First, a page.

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Community and Q&A

Air seal and insulation for 100-year-old fieldstone foundation

woobagoobaa | Posted in Energy Efficiency and Durability on


I’ve got a 100 yr old two story gambrel in Eastern MA w/ basement.  Field stone foundation in generally good shape, needs some re-point, 8 foot basement ceiling height over what I assume is a rat slab.  About 1′ of field stone is above grade all the way around the perimeter.

There is occasional minor water intrusion which I hope will be remedied with changes / fixes to the gutter system.  But basement is generally very humid in the summer.

I have read quite a bit of BSC etc. information and toured recently renovated similar houses looking at how the field stone was handled.

Why question.  I am often seeing these fieldstone foundations sprayed with closed cell foam.  Does this cause issues with water trapped in the field stone?  Frost heaving (frost line is 4′ in these parts)?  It also seems problematic when the fieldstone requires re-pointing?  Masking perimeter drainage issues?

Thanks for your advice.

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  1. Expert Member
    Akos | | #1

    cc SPF is the best way to deal with these older houses. It is very common in my area as well. Provided you deal with the water on the outside, there are no issues. If your walls are smooth you can also look at rigid foam, much cheaper than SPF.

    Mortar joints fails by having water move through it. The spf keeps moisture from migrating protecting the mortar, tuckpointing should pretty much last forever underneath.

  2. twoodson | | #2

    Piggybacking on this question as I have the same need. Is there any concern about hydrostatic pressure pushing the foam off of the stone? I don’t have water issues today.

    My belt and suspenders plan has bed the below, but I’d love to lower my cost as this isn’t a particularly usable space at 6 foot 10 ceilings.

    Repoint with type n on the interior.
    Attach dimple board to below grade portion.
    2 inches cc spf.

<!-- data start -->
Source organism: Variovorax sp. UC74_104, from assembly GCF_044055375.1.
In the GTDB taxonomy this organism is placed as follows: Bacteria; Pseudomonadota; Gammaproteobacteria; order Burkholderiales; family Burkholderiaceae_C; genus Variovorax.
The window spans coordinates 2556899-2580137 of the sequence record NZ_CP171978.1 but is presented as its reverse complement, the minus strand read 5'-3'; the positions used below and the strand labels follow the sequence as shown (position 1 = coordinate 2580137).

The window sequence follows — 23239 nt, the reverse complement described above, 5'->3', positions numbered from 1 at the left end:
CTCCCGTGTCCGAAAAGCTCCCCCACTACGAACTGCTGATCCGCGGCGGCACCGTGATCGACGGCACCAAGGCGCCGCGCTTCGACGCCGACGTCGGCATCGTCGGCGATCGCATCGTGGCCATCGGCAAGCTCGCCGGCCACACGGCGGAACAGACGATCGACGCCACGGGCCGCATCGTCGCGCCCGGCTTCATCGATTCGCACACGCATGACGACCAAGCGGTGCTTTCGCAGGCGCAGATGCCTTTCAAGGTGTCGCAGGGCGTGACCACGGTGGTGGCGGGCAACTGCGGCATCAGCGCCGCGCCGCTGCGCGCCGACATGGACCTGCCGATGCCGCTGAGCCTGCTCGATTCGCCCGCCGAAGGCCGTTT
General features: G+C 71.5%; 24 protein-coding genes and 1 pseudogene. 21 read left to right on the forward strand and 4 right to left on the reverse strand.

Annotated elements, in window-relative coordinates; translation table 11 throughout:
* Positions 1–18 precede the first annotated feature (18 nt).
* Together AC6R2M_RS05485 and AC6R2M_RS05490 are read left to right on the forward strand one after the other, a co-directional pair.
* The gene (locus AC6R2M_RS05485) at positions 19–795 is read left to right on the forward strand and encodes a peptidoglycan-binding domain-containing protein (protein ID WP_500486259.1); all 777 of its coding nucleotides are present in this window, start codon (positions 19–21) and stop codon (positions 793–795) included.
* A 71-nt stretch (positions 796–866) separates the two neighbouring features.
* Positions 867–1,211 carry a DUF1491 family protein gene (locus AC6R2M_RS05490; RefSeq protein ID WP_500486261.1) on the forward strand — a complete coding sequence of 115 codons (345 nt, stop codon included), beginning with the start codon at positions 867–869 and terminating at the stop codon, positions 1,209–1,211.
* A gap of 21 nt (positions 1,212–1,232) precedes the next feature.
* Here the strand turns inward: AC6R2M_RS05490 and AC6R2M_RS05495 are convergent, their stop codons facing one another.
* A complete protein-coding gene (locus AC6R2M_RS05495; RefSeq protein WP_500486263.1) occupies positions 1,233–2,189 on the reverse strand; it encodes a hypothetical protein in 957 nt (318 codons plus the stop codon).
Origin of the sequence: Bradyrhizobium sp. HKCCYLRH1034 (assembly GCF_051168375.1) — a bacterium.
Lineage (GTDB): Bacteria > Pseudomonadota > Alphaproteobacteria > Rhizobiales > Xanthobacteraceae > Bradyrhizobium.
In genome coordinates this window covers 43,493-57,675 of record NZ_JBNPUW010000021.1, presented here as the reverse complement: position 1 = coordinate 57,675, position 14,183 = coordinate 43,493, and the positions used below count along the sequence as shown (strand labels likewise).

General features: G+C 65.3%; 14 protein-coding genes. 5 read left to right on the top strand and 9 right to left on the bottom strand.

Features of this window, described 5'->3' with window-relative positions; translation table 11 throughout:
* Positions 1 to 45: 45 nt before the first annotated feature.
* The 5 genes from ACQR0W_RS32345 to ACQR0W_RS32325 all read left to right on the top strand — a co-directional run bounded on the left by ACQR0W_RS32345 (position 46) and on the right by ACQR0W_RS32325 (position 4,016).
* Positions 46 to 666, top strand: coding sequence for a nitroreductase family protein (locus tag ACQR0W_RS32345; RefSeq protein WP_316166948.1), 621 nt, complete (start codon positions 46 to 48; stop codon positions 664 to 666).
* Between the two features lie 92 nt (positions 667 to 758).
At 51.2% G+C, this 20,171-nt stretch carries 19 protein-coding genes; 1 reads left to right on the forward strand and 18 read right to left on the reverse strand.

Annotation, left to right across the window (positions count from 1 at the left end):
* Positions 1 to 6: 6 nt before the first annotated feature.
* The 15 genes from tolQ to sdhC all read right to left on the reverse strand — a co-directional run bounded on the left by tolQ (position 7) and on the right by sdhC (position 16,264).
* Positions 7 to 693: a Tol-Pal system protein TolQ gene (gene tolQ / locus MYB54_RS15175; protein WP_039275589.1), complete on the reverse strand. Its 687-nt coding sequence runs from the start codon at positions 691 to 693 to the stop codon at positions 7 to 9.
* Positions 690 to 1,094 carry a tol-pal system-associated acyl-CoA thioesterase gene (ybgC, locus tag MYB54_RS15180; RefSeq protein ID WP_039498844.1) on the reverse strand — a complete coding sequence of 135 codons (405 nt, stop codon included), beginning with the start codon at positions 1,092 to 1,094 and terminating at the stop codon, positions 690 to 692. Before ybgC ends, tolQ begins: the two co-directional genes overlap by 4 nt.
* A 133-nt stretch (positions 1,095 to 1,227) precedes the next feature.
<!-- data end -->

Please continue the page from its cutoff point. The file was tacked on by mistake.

1. GBA Editor
      Brian Pontolilo | | #3

      Hi Tom.

      As Akos said above, closed cell spray foam is commonly used successfully in this application, providing there are no existing water issues. If there are water issues, they must be fixed first, from the exterior.

      If you want extra insurance, you could install a dimple matt to alleviate hydrostatic pressure, but I can't see how that would help lower your cost, when you'll need to excavate the foundation to install the matt and the products themselves are expensive.

  3. woobagoobaa | | #4

    The permanence of the CC SPF directly over the rough fieldstone gives me great pause re: future access for repair, leak identification, etc.

    Tom may have been talking about dimple mat (Delta-Dry etc. ) on the inside of the foundation wall (between the fieldstone and CC SPF) to allow drainage to an interior perimeter drain.

    1. richmass62 | | #5

      I didn't use CC spray foam on the foundation wall, I ended up using it on the basement ceiling and kept the basement unconditioned. To address the wall we did a french drain to daylight (no pump needed at my location) and we applied Thoroughseal which is a masonry product to the inside. Also a lot of repointing of the wall on the interior and exterior. Not the whole thing but just the wet side of the house on the interior (efflourescence caused decay) and the exterior portions that were on the dry side but exposed to more wind and cold.

  4. nynick | | #6

    I have a relevant question. In my old house, we have both a fieldstone foundation in part of it and poured concrete in part of it as well. The concrete foundation is old and has "spalling", where chips and dust fall off. The basement overall is dry as a bone.

    I had planned on CC SPF the whole thing to condition the basement, but the CC SPF quote for the house is very expensive. Would it be advisable /ok to use solid Poly Iso or similar Foam Board insulation on the inside of the concrete foundation and then CC SPF on the fieldstone? I'm guessing this would save me a bunch of money.

    I was thinking the CC SPF would "secure" the concrete better to stop the spalling, but the price of that stuff is very high. What do you guys think?



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